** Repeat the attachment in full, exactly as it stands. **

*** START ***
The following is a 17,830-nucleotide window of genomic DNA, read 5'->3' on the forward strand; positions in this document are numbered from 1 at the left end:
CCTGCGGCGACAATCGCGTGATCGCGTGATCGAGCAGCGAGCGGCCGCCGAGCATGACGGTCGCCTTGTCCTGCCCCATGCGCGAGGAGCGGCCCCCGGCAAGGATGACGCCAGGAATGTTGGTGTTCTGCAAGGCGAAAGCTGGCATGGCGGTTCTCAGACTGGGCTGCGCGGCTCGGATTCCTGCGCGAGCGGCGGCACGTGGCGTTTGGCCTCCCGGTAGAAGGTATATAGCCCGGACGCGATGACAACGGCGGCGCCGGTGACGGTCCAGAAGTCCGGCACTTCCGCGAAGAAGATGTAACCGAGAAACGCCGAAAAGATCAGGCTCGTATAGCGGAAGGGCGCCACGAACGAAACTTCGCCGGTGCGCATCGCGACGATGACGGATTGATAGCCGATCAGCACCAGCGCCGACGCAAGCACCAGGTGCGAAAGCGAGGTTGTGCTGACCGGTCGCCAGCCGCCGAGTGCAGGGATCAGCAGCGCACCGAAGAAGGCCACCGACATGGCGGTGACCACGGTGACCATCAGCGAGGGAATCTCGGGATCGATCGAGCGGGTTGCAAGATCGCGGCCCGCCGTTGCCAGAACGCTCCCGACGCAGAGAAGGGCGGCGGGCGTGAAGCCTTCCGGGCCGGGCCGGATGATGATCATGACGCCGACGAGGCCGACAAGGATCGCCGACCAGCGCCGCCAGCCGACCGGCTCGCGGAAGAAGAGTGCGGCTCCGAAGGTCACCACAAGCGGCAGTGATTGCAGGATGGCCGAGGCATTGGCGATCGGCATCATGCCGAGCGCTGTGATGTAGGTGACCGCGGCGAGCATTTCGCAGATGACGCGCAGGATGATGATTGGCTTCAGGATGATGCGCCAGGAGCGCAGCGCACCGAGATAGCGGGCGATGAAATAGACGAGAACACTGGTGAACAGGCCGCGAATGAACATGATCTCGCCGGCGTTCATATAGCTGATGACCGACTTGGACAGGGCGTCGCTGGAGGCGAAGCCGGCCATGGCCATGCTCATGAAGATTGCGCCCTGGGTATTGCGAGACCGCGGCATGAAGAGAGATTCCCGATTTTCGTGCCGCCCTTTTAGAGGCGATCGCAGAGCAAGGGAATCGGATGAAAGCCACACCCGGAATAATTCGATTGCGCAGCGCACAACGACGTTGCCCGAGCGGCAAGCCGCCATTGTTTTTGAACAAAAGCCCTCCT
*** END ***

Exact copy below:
The following is a 17,830-nucleotide window of genomic DNA, read 5'->3' on the forward strand; positions in this document are numbered from 1 at the left end:
CCTGCGGCGACAATCGCGTGATCGCGTGATCGAGCAGCGAGCGGCCGCCGAGCATGACGGTCGCCTTGTCCTGCCCCATGCGCGAGGAGCGGCCCCCGGCAAGGATGACGCCAGGAATGTTGGTGTTCTGCAAGGCGAAAGCTGGCATGGCGGTTCTCAGACTGGGCTGCGCGGCTCGGATTCCTGCGCGAGCGGCGGCACGTGGCGTTTGGCCTCCCGGTAGAAGGTATATAGCCCGGACGCGATGACAACGGCGGCGCCGGTGACGGTCCAGAAGTCCGGCACTTCCGCGAAGAAGATGTAACCGAGAAACGCCGAAAAGATCAGGCTCGTATAGCGGAAGGGCGCCACGAACGAAACTTCGCCGGTGCGCATCGCGACGATGACGGATTGATAGCCGATCAGCACCAGCGCCGACGCAAGCACCAGGTGCGAAAGCGAGGTTGTGCTGACCGGTCGCCAGCCGCCGAGTGCAGGGATCAGCAGCGCACCGAAGAAGGCCACCGACATGGCGGTGACCACGGTGACCATCAGCGAGGGAATCTCGGGATCGATCGAGCGGGTTGCAAGATCGCGGCCCGCCGTTGCCAGAACGCTCCCGACGCAGAGAAGGGCGGCGGGCGTGAAGCCTTCCGGGCCGGGCCGGATGATGATCATGACGCCGACGAGGCCGACAAGGATCGCCGACCAGCGCCGCCAGCCGACCGGCTCGCGGAAGAAGAGTGCGGCTCCGAAGGTCACCACAAGCGGCAGTGATTGCAGGATGGCCGAGGCATTGGCGATCGGCATCATGCCGAGCGCTGTGATGTAGGTGACCGCGGCGAGCATTTCGCAGATGACGCGCAGGATGATGATTGGCTTCAGGATGATGCGCCAGGAGCGCAGCGCACCGAGATAGCGGGCGATGAAATAGACGAGAACACTGGTGAACAGGCCGCGAATGAACATGATCTCGCCGGCGTTCATATAGCTGATGACCGACTTGGACAGGGCGTCGCTGGAGGCGAAGCCGGCCATGGCCATGCTCATGAAGATTGCGCCCTGGGTATTGCGAGACCGCGGCATGAAGAGAGATTCCCGATTTTCGTGCCGCCCTTTTAGAGGCGATCGCAGAGCAAGGGAATCGGATGAAAGCCACACCCGGAATAATTCGATTGCGCAGCGCACAACGACGTTGCCCGAGCGGCAAGCCGCCATTGTTTTTGAACAAAAGCCCTCCT